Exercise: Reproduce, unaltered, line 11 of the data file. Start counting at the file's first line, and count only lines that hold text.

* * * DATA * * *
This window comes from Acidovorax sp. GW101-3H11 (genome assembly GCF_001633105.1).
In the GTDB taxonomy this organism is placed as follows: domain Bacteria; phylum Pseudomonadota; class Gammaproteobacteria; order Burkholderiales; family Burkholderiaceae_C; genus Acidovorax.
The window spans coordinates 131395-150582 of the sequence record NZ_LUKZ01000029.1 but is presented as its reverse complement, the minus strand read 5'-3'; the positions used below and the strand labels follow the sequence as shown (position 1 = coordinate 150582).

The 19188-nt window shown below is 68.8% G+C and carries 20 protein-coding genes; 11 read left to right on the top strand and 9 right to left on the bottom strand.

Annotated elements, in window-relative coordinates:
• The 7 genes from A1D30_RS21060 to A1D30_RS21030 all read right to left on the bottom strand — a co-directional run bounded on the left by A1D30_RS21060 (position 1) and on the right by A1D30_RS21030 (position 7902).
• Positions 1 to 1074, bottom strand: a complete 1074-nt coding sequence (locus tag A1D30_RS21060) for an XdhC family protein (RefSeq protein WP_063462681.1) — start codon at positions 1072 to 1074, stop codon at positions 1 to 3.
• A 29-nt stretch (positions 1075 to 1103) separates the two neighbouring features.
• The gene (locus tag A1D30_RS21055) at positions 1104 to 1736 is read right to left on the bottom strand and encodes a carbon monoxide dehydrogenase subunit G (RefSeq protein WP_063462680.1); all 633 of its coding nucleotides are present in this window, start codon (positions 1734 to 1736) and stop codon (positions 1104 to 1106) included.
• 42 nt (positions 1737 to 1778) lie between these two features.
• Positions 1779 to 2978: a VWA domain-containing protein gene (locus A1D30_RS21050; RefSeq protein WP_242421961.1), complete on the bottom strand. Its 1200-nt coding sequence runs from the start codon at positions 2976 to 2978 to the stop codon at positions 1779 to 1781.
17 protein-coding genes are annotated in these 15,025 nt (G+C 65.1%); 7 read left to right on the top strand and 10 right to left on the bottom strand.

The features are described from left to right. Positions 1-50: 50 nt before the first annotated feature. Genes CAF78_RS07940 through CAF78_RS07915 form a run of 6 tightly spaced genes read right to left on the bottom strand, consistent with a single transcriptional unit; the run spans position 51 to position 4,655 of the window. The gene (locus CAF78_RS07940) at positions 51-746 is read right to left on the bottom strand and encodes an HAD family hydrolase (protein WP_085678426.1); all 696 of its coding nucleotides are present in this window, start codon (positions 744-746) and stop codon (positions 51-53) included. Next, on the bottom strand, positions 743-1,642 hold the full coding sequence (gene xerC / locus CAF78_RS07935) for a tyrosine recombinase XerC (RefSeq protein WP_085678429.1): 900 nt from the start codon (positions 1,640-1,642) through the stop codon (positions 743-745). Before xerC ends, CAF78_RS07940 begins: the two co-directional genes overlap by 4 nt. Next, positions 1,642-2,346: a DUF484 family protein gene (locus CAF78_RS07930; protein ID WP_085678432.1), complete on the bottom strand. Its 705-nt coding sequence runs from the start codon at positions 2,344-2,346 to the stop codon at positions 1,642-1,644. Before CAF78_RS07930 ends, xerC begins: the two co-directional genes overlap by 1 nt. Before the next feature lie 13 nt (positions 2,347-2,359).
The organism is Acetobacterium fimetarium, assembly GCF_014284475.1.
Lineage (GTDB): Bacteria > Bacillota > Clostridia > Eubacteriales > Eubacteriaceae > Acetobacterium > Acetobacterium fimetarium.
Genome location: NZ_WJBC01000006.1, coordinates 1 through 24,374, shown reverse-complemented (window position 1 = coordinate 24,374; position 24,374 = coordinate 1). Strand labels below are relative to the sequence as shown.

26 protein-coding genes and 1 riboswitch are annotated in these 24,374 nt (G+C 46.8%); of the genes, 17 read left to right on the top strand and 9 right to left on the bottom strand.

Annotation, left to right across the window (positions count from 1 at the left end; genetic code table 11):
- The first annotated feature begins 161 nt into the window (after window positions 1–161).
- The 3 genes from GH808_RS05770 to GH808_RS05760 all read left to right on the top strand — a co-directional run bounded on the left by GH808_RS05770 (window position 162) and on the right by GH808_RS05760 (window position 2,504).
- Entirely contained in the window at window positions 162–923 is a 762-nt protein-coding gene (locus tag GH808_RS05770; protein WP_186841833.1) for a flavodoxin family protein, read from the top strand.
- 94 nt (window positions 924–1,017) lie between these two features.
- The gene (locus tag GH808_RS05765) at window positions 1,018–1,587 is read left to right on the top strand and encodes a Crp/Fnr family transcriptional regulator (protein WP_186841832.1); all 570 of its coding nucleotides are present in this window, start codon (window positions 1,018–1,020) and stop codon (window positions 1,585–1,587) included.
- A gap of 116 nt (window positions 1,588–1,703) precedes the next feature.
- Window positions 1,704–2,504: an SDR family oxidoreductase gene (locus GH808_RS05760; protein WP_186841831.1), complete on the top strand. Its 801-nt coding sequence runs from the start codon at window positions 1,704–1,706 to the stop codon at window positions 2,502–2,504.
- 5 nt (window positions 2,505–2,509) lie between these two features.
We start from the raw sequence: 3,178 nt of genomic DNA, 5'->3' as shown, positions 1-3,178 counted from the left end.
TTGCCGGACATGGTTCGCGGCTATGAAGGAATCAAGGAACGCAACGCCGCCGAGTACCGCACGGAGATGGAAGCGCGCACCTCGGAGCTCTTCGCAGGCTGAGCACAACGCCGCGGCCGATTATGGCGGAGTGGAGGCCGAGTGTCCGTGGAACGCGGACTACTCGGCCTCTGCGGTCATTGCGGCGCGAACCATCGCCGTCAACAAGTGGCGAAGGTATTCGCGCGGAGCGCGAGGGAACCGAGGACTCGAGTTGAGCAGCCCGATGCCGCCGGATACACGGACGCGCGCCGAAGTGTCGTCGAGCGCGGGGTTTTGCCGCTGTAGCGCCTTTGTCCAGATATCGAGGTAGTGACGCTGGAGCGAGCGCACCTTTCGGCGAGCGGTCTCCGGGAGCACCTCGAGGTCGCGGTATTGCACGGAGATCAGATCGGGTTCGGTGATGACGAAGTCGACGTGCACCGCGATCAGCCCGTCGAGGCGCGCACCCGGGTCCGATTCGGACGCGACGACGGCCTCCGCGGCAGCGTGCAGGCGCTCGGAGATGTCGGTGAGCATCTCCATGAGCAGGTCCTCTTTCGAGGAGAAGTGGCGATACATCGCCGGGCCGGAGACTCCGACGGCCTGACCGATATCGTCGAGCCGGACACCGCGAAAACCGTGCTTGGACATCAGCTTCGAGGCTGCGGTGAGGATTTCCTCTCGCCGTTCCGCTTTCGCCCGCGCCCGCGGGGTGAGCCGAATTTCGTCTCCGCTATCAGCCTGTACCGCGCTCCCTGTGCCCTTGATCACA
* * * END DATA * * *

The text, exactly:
• Positions 1779 to 2978: a VWA domain-containing protein gene (locus A1D30_RS21050; RefSeq protein WP_242421961.1), complete on the bottom strand. Its 1200-nt coding sequence runs from the start codon at positions 2976 to 2978 to the stop codon at positions 1779 to 1781.